Tag Archives: Scarlet Macaw

There’s a parrot in my garden!

One of my monoprints, still drying!

My latest monoprint series is entitled “There’s a parrot in my garden”. This is in part inspired by a true event a few years back, which I had forgotten about until I recently became interested in these exotic birds; we live in a sleepy Dorset market town, and for several weeks there was a flock of about 20 or 30 green parakeets making their home in the trees on the allotments directly opposite our house. A BBC news report from July 2004 states that the number of wild parrots living in England is rising at 30% each year, the birds often making their home in city suburbs. Our particular Dorset flock has since moved on, but it seems other areas of the country are still seeing plenty of parakeets living in the wild.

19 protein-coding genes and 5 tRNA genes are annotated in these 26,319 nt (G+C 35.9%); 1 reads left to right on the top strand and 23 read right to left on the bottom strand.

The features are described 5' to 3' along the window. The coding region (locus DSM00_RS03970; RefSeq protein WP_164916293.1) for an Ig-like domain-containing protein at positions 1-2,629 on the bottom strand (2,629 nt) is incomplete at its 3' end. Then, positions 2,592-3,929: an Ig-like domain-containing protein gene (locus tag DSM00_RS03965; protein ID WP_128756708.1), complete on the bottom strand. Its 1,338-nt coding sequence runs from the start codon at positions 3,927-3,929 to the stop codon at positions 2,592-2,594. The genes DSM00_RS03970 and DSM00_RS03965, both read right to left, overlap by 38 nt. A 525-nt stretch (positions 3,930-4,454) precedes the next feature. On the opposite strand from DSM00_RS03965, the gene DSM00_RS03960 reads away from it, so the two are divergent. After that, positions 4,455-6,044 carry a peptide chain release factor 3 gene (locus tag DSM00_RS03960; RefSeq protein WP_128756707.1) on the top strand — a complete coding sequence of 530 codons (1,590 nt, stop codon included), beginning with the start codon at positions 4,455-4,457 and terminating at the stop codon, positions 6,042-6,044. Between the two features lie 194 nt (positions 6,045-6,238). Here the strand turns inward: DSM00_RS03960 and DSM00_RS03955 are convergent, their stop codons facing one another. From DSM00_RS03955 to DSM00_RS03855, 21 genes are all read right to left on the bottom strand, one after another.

According to Jasper Copping in “The Telegraph” on 20th April 2014, nobody knows the truth about how these parakeets first appeared wild in the UK – could they have escaped from the set of Humphrey Bogart’s film “The African Queen”? Could they have bred from a single pair of parakeets released in Carnaby Street in the 1960s by rock star Jimi Hendrix? Were they liberated from a private collection during the Great Storm of 1987?

Copping highlights the ongoing “problem” of un-native parakeets and the impact this is having on our native bird population. It seems these birds are spreading across South East England and are threatening the numbers of our native wildlife – a similar situation to the impact of grey squirrels on the population of reds. According to recent research by the Imperial College London, the Zoological Society of London and the Natural History Museum which monitored the feeding habits of garden birds in the presence of parakeets, the parakeets aren’t aggressive in any way towards the smaller native birds, but their “gregarious” and noisy behaviour seem to make the smaller garden birds wary of feeding in their presence.